Backstreets, the long-time Bruce Springsteen fanzine, has shuttered in protest over astronomic ticket prices for Springsteen's current tour. Aw, that's cute. You guys thought someone insanely rich and famous cared about you, the little people. Adorbs.
Springsteen himself made no apologies for the rising prices. He told Rolling Stone that he typically told his handlers to align ticket prices with what “everybody else is doing,” then charge a little less.
But that changed. “This time I told them, ‘Hey, we’re 73 years old. The guys are there. I want to do what everybody else is doing, my peers.’ So that’s what happened. That’s what they did…. I know it was unpopular with some fans, but if there’s any complaints, they can have your money back.”
Unpopular??? How nice. How about betrayed? We all know that that last statement is basically, "If you don't like it, stuff it. Stay home. Keep your filthy peasant money. I don't need it." And if that doesn't sting enough Springsteen faithful, keep in mind it's coming from a man with a net worth of about $650 million. He owns multiple homes. His daughter rides horses that cost more than some of his fans annual income. He hasn't been an "everyman", but a rich, famous celebrity for many, many years. Decades. A lifetime.
I went on TicketMaster to check out tickets and initially it looked like, at least in some venues, you can get in for a decent price if you buy the tickets directly from them, assuming you do it early on. But TicketMaster also has what it refers to as "Verified Resale", which is a boatload of the seats that aren't available for the venue's prices, and that's when the prices start to skyrocket into the high hundreds and even thousands of dollars. There's also something called dynamic pricing which seems to be involved in jacking up prices. Plus, they're selling tickets for seating behind the stage, which to me seems the epitome of greed. Who they hell wants to watch a concert from behind the stage? And some of those seats are a couple hundred dollars. That's crazy.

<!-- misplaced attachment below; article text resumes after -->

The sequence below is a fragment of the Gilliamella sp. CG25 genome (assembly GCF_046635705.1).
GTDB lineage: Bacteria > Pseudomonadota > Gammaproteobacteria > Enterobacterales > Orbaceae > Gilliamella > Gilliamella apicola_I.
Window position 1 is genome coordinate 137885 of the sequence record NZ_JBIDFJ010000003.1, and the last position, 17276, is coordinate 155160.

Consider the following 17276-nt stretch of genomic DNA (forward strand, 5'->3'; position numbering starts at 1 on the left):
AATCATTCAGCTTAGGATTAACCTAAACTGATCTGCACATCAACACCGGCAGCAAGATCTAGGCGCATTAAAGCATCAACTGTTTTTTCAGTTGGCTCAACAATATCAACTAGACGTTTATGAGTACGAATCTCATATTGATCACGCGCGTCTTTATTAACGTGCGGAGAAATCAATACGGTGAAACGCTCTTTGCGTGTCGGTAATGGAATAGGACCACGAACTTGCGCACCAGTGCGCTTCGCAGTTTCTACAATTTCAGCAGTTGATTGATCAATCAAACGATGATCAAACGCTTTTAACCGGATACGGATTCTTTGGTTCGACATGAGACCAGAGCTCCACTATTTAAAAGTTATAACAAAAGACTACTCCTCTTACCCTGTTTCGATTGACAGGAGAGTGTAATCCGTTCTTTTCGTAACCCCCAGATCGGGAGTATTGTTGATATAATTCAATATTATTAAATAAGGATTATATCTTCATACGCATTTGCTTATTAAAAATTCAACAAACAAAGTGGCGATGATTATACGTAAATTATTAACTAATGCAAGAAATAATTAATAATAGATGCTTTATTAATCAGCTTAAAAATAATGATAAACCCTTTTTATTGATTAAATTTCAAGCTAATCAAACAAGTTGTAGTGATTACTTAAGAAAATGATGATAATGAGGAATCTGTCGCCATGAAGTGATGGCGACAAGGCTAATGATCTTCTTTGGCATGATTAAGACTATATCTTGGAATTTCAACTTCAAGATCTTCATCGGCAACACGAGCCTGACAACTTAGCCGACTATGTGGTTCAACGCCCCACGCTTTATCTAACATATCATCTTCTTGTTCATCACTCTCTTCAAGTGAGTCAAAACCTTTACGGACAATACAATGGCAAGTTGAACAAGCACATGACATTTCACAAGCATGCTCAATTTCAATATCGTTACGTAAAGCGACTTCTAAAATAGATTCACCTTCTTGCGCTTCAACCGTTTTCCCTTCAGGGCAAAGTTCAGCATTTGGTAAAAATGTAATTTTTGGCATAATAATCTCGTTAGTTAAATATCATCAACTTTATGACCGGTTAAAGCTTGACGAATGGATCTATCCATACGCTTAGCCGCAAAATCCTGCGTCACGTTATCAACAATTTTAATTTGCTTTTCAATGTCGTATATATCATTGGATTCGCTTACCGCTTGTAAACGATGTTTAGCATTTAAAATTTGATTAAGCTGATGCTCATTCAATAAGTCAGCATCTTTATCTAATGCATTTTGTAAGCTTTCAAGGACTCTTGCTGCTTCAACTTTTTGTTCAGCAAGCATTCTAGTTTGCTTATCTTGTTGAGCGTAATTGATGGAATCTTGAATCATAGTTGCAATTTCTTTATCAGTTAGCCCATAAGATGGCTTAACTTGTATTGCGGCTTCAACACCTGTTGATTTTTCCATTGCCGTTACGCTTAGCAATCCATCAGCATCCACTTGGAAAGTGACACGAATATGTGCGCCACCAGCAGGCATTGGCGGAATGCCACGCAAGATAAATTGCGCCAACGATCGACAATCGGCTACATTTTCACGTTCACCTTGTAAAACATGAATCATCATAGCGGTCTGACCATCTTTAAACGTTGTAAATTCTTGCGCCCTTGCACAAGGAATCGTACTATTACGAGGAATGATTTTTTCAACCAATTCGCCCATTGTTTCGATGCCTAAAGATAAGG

Oh, and let's also add in the fact that at least in the U.S. the economy is in the toilet, costs of basic needs like groceries, gas, and electricity have skyrocketed, and our dollars are worth way less than they were even a couple years ago. I can tell you from personal experience that many people don't have the expendable income, or faith in our financial situation and future to feel comfortable spending chunks of money that we would have, a couple of years ago. Just a friendly reminder not to vote for someone just because your favorite rock star told you to.
Apparently this kerfuffle started last July, when Backstreets published a piece called "Freeze-Out" about the sky-high ticket prices that included comments like this:
We're feeling old, listening to the outcries of fans feeling similarly betrayed by last week's ticket sales, and remembering that things were different a decade ago.
...when Ticketmaster's first U.S. onsales for the 2023 Tour left many Bruce Springsteen fans in a state of shocked disbelief.
From our point of view, this so-called premium, algorithm-driven model violates an implicit contract between Bruce Springsteen and his fans, one in which the audience side of the equation appeared to truly matter...We believed it because he told us repeatedly it was true.
Bruce Springsteen tickets have been historically and notoriously difficult to obtain. That's the nature of the beast, with so many wanting to witness the power and the glory of rock 'n' roll, and relatively few seats to hold them. But the issue has rarely been the money.